Naturally, I’m a fan of prediction markets. I like prediction markets so much that I managed a primitive prediction market for colleagues at a previous workplace.

Prediction markets have leverage and collaboration problems

That said, prediction markets are not perfect. One of the major flaws is that they are fundamentally adversarial: if I know something you don’t, it would be stupid of me to share information because any money you would earn from that comes out of my pocket.

There are also other problems mainly related to impossible leverage requirements. Under plausible assumptions of wallet thickness, no single actor can update the price to correspond to their actual probability assessment. A prediction market only allows actors to indicate in which direction the price should move. This means prices can take a while to converge to the market assessed probability.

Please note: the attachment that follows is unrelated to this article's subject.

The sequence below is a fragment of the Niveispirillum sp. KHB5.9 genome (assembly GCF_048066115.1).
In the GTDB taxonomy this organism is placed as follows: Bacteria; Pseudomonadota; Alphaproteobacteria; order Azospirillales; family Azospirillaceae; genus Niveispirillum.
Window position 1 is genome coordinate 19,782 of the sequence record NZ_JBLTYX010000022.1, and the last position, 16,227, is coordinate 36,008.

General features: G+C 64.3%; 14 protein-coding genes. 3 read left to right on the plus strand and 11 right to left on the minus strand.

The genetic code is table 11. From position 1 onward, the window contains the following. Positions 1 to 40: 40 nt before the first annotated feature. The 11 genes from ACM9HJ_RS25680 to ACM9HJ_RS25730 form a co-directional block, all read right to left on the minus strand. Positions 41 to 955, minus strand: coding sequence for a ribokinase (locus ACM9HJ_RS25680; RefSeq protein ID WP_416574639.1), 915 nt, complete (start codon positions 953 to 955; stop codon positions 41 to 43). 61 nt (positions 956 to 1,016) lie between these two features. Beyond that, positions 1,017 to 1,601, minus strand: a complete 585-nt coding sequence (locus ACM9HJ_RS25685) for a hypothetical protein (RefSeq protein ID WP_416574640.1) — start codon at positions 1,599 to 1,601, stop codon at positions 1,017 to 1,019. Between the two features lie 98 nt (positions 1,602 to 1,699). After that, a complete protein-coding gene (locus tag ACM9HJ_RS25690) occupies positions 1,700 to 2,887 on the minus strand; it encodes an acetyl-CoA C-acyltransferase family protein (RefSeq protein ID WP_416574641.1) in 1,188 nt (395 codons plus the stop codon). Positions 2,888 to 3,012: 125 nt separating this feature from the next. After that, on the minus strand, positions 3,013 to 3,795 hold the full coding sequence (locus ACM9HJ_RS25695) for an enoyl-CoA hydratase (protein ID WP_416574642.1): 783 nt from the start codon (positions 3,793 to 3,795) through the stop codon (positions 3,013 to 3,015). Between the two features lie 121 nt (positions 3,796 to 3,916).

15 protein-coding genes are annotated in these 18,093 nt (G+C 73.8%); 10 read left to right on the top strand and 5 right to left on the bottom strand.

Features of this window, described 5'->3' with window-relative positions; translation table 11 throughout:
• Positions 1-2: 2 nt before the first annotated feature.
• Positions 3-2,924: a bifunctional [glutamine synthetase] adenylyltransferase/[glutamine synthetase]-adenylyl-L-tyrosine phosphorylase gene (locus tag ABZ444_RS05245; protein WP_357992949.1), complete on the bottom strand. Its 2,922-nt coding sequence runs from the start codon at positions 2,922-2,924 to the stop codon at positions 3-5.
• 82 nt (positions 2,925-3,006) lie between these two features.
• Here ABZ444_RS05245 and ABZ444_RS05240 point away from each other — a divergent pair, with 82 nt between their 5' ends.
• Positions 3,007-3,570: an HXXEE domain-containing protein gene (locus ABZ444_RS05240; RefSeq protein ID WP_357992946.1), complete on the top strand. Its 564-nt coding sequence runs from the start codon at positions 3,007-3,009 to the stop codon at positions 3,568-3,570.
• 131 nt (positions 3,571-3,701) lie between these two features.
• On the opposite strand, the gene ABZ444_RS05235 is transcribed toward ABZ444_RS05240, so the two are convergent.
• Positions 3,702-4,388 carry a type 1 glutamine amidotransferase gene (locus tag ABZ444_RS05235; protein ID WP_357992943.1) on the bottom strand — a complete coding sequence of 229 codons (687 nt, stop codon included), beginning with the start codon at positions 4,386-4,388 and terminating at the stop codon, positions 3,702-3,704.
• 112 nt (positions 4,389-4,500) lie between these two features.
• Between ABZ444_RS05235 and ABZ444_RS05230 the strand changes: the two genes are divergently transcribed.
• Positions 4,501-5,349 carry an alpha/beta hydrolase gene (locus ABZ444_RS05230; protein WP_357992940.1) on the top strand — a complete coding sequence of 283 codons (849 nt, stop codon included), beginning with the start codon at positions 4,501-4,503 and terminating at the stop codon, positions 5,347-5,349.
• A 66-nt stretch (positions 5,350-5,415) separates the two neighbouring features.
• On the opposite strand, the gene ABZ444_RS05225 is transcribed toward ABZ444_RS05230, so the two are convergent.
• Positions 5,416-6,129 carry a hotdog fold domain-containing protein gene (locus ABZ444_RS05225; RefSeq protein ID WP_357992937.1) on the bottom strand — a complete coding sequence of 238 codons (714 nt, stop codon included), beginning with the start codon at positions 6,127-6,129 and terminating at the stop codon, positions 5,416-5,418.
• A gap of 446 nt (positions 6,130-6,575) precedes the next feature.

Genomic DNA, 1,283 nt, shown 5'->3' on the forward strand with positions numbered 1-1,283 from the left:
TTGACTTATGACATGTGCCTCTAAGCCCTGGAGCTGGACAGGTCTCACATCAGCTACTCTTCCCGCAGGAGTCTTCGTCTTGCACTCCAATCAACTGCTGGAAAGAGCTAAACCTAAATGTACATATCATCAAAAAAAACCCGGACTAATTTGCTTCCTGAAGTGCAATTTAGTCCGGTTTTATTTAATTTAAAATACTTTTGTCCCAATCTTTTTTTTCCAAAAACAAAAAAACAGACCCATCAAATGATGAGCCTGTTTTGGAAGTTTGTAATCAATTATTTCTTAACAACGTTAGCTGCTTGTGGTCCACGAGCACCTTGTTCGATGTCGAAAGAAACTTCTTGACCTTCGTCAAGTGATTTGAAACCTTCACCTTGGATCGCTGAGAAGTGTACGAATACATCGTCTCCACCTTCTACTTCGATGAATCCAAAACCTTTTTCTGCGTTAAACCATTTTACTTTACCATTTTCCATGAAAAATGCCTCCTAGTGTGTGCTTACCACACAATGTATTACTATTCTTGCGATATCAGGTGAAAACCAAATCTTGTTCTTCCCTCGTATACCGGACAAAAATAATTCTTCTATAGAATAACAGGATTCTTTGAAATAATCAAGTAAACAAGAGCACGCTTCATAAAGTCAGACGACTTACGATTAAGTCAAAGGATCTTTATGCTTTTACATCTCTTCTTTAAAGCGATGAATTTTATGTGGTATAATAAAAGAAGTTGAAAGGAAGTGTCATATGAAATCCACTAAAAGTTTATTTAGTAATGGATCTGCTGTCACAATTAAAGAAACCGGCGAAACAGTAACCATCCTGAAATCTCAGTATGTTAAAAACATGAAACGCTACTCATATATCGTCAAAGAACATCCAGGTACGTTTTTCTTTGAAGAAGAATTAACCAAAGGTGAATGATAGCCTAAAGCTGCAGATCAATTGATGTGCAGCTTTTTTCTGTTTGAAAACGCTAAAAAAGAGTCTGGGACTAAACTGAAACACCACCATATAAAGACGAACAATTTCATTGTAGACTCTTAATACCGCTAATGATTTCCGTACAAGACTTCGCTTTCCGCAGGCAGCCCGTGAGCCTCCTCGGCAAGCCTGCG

The above is related to risk management: I may not want to sink my entire wealth into an outcome, however wrong I think the market is.8 This gets us into the Kelly criterion, which will have to be a separate article at some point in the future. Related to risk management, the price in a prediction market may also go in the wrong direction when people use it to hedge; and when stakes get higher outright manipulation becomes a possibility.

I had not thought about these problems very hard, because I didn’t think there was a way around it. Turns out the Metaculus team has found a way.

Metaculus somehow solves honest forecasting